* All major European stock markets down 2-3 pct
* Russia hikes interest rate after rouble slide
* Gold at 4-mth high; Yen gains vs dollar
* Brent crude hits 2-mth high on fear Putin may cut gas flow
* Copper falls to 3-month low on China slowdown concerns
* U.S. markets set to follow suit
By Simon Jessop
LONDON, March 3 The rising threat of war between
Ukraine and Russia sent investors scurrying for relative safety
on Monday, pushing stocks down sharply - the Moscow market fell
11.5 percent - and lifting gold to a four-month high.
U.S. investors were set to add their weight to the move at
the open, with stock index futures all down
around 1 percent and benchmark U.S. Treasury yields
down 5.5 basis points.
With Russian troops already on Ukrainian soil after an
incursion into Crimea, comments over the weekend from President
Vladimir Putin that he had the right to invade the rest of the
country were treated as a declaration of war by Kiev.
Geopolitical ripples from those statements, which included
condemnation from the Group of Seven major industrialised
nations and the threat of sanctions, spread through markets,
hitting Russian assets the hardest and forcing the Russian
central bank to aggressively raise interest rates.
Russia's stock market nosedived at the open and the
rouble fell 2 percent to record lows against the dollar
and the euro before recovering to trade up 1.4 percent after the
central bank dramatically lifted its key lending rate by 1.5
percentage points to 7 percent at an unscheduled meeting.
The country's sovereign dollar bonds were
also hit, down more than 2 points, while the cost of buying
5-year swaps to insure against a Russian debt default jumped 33
"Investors had underestimated the risks of an escalation in
Ukraine, so the events over the weekend are a wake-up call for
the market," said David Thebault, head of quantitative sales
trading at Global Equities in Paris.
The escalating tensions sent Ukraine's hryvnia to a
record low against the dollar and pushed the country's dollar
bonds down 6 points on Monday, in contrast to a jump in
safe-haven German Bund futures, which rose 87 ticks.
No major regional stock bourse escaped the aggressive
selling, with all down more than 2 percent and Germany's DAX
particularly hard hit, tumbling 3.1 percent and heading
for its biggest daily fall in eight months.
That had followed overnight weakness in Asia, with MSCI's
broadest index of Asia-Pacific shares outside Japan
down 0.9 percent and Japan's Nikkei 225
skidding 1.3 percent.
"We can expect some very sharp moves in the ensuing couple
of days as markets and world leaders look to establish just how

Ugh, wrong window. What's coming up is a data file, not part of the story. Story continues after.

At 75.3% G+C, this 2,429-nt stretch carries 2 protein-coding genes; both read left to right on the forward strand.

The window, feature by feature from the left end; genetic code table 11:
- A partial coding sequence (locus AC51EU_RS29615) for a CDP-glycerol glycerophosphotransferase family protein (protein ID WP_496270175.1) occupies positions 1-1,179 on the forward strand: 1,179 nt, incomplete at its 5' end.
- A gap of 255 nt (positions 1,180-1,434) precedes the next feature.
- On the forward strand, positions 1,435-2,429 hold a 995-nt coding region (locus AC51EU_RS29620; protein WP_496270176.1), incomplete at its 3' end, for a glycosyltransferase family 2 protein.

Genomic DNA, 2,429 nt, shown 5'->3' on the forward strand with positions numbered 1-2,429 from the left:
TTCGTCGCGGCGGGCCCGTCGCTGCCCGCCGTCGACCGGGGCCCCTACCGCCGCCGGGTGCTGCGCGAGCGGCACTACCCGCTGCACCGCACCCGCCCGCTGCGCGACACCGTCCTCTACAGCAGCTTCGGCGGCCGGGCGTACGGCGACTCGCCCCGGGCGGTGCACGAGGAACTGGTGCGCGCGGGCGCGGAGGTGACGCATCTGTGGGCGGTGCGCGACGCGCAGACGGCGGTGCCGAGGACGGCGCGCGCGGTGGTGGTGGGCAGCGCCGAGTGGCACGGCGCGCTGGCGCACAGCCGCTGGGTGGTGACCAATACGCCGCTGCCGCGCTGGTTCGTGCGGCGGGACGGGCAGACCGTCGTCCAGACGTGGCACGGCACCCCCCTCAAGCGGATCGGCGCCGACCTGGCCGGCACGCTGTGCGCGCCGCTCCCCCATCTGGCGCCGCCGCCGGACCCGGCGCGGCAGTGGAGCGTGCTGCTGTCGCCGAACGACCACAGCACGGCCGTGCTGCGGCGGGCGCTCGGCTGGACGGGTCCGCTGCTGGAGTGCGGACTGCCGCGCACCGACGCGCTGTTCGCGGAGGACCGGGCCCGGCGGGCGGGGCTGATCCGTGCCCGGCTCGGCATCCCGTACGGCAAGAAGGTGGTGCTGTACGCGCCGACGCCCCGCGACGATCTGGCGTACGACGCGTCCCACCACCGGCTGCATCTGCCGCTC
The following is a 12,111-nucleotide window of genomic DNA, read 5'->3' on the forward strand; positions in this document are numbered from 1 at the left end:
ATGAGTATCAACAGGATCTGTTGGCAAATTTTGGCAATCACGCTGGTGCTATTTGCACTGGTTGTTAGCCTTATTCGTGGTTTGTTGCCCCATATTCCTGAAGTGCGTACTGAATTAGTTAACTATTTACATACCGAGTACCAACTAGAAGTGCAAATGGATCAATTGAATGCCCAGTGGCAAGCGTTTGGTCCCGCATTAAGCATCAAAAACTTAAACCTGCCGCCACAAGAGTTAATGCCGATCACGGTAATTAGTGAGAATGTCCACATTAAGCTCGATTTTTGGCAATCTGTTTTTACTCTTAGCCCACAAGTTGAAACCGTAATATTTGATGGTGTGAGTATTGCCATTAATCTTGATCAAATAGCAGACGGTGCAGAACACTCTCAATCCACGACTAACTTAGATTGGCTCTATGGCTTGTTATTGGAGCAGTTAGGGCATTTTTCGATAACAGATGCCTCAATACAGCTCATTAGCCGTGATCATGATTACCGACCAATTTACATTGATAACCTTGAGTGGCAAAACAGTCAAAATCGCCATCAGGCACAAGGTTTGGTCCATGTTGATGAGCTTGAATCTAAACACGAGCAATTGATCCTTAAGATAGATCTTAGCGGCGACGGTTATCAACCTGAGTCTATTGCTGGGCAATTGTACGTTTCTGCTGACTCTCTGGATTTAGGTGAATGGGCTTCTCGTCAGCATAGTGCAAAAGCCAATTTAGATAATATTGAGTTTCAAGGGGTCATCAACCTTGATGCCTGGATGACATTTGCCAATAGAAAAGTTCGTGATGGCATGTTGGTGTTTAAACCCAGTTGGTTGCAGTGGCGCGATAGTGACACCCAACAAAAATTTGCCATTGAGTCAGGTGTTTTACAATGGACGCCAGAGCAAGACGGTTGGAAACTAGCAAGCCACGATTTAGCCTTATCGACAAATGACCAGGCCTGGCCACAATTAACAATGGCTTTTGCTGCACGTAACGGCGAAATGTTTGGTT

much of a threat there is to not only to stability in the area
but stability across Europe," said James Hughes, chief market
analyst at Alpari UK.
Among those leading regional stock fallers were the many
companies, from banks to retailers, with heavy sales exposure to
Russia and Ukraine.
Chief beneficiaries of the market-wide flight from risk were
gold, German debt, the Japanese yen and other
currencies perceived as safe havens in times of heightened
volatility, while oil was supported by the demand outlook.
Concern about China's economy also weighed on markets after
a purchasing managers' index showed China's vast factory sector
contracted again in February.
Spot gold hit a four-month intraday high of $1,350 an
ounce and the dollar hit a near one-month low against the yen
and approached Friday's two-year low against the Swiss
franc before recovering to trade slightly higher.
The euro, meanwhile, shed 0.3 percent against the dollar to
$1.3763, slipping from Friday's two-month high as the
euro zone economy is seen as vulnerable because of its
dependence on gas supplies from Russia, part of which go through
Worries that Putin could act to restrict those gas supplies
if the situation escalates further, and the prospect of a
typical run-up in demand should war break out, boosted crude
prices across the board.
Brent crude, the European oil benchmark, rose as
much as 3 percent to a two-month high of $112.07 per barrel
, while U.S. crude futures hit a five-month high
"But... if it actually comes to war. U.S. crude could easily
surpass $110 and a $120 target is not out of the question," said
Ben Le Brun, market analyst at OptionsXpress.
Ukraine said, however, that it was pumping Russian gas as
On top of concerns about a military confrontation, it was
not clear if Ukraine's new interim government, formed about a
week ago after pro-Russian former President Viktor Yanukovich
was ousted, can secure funds to avoid default.
Kiev has said it needs $35 billion over two years to avoid
default, and may need $4 billion immediately. But Ukrainian
Finance Minister Oleksander Shlapak said on Saturday the country
was unlikely to receive financial assistance from the
International Monetary Fund before April.
Elsewhere, with the yield on 10-year U.S. debt off its
one-month low of 2.592 percent, focus will be on the
release of important economic data this week including payrolls
numbers on Friday and manufacturing data later on Monday after
mixed data from Asia and Europe.
A private survey of the latter in China found factory
activity shrank again in February as output and new orders fell,
reinforcing concerns about a slowdown in the world's No. 2
That offset a more upbeat survey from the Chinese services
sector and pushed copper down to a three-month low.
China is the world's top metals consumer and the market is
already concerned about growing copper stockpiles in China.
In Europe, meanwhile, data from the euro zone showed output
rose in all of the bloc's four biggest economies for the first
time in almost three years.